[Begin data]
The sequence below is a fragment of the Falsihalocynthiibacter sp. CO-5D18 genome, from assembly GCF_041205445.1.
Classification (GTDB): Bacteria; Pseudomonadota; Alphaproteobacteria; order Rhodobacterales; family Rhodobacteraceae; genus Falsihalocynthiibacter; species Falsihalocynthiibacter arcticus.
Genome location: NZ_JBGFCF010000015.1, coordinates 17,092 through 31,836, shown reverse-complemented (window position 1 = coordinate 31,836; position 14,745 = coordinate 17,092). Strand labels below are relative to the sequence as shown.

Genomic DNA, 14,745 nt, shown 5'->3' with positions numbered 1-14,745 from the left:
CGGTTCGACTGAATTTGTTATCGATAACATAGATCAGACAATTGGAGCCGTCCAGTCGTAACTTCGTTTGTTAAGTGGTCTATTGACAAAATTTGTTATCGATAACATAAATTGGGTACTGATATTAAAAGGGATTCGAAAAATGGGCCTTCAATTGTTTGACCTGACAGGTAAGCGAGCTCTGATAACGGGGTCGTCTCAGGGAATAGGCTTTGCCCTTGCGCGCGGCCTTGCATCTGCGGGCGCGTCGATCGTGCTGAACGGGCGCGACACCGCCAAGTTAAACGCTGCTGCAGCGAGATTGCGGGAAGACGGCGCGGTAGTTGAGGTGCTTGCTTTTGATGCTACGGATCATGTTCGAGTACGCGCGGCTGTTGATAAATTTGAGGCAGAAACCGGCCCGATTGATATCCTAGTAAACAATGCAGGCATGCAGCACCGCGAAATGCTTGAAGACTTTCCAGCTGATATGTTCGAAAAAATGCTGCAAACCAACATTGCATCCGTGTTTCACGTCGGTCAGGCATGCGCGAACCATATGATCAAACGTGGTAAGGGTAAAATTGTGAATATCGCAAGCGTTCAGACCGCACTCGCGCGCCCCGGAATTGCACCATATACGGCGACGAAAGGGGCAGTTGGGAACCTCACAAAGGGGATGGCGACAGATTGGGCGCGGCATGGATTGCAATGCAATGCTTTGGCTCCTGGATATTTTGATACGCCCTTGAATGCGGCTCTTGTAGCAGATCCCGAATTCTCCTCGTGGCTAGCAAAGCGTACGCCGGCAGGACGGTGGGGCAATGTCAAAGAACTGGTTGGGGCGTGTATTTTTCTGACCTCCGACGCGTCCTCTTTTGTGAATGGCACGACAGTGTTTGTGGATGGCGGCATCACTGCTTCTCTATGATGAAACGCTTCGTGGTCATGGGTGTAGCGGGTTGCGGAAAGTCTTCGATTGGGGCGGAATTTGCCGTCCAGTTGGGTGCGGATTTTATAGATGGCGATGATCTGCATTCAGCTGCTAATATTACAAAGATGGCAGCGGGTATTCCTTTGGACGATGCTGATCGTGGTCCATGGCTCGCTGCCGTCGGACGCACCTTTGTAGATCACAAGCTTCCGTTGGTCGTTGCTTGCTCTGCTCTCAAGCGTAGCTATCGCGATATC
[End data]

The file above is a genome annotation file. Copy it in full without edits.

The sequence below is a fragment of the Falsihalocynthiibacter sp. CO-5D18 genome, from assembly GCF_041205445.1.
Classification (GTDB): Bacteria; Pseudomonadota; Alphaproteobacteria; order Rhodobacterales; family Rhodobacteraceae; genus Falsihalocynthiibacter; species Falsihalocynthiibacter arcticus.
Genome location: NZ_JBGFCF010000015.1, coordinates 17,092 through 31,836, shown reverse-complemented (window position 1 = coordinate 31,836; position 14,745 = coordinate 17,092). Strand labels below are relative to the sequence as shown.

Genomic DNA, 14,745 nt, shown 5'->3' with positions numbered 1-14,745 from the left:
CGGTTCGACTGAATTTGTTATCGATAACATAGATCAGACAATTGGAGCCGTCCAGTCGTAACTTCGTTTGTTAAGTGGTCTATTGACAAAATTTGTTATCGATAACATAAATTGGGTACTGATATTAAAAGGGATTCGAAAAATGGGCCTTCAATTGTTTGACCTGACAGGTAAGCGAGCTCTGATAACGGGGTCGTCTCAGGGAATAGGCTTTGCCCTTGCGCGCGGCCTTGCATCTGCGGGCGCGTCGATCGTGCTGAACGGGCGCGACACCGCCAAGTTAAACGCTGCTGCAGCGAGATTGCGGGAAGACGGCGCGGTAGTTGAGGTGCTTGCTTTTGATGCTACGGATCATGTTCGAGTACGCGCGGCTGTTGATAAATTTGAGGCAGAAACCGGCCCGATTGATATCCTAGTAAACAATGCAGGCATGCAGCACCGCGAAATGCTTGAAGACTTTCCAGCTGATATGTTCGAAAAAATGCTGCAAACCAACATTGCATCCGTGTTTCACGTCGGTCAGGCATGCGCGAACCATATGATCAAACGTGGTAAGGGTAAAATTGTGAATATCGCAAGCGTTCAGACCGCACTCGCGCGCCCCGGAATTGCACCATATACGGCGACGAAAGGGGCAGTTGGGAACCTCACAAAGGGGATGGCGACAGATTGGGCGCGGCATGGATTGCAATGCAATGCTTTGGCTCCTGGATATTTTGATACGCCCTTGAATGCGGCTCTTGTAGCAGATCCCGAATTCTCCTCGTGGCTAGCAAAGCGTACGCCGGCAGGACGGTGGGGCAATGTCAAAGAACTGGTTGGGGCGTGTATTTTTCTGACCTCCGACGCGTCCTCTTTTGTGAATGGCACGACAGTGTTTGTGGATGGCGGCATCACTGCTTCTCTATGATGAAACGCTTCGTGGTCATGGGTGTAGCGGGTTGCGGAAAGTCTTCGATTGGGGCGGAATTTGCCGTCCAGTTGGGTGCGGATTTTATAGATGGCGATGATCTGCATTCAGCTGCTAATATTACAAAGATGGCAGCGGGTATTCCTTTGGACGATGCTGATCGTGGTCCATGGCTCGCTGCCGTCGGACGCACCTTTGTAGATCACAAGCTTCCGTTGGTCGTTGCTTGCTCTGCTCTCAAGCGTAGCTATCGCGATATC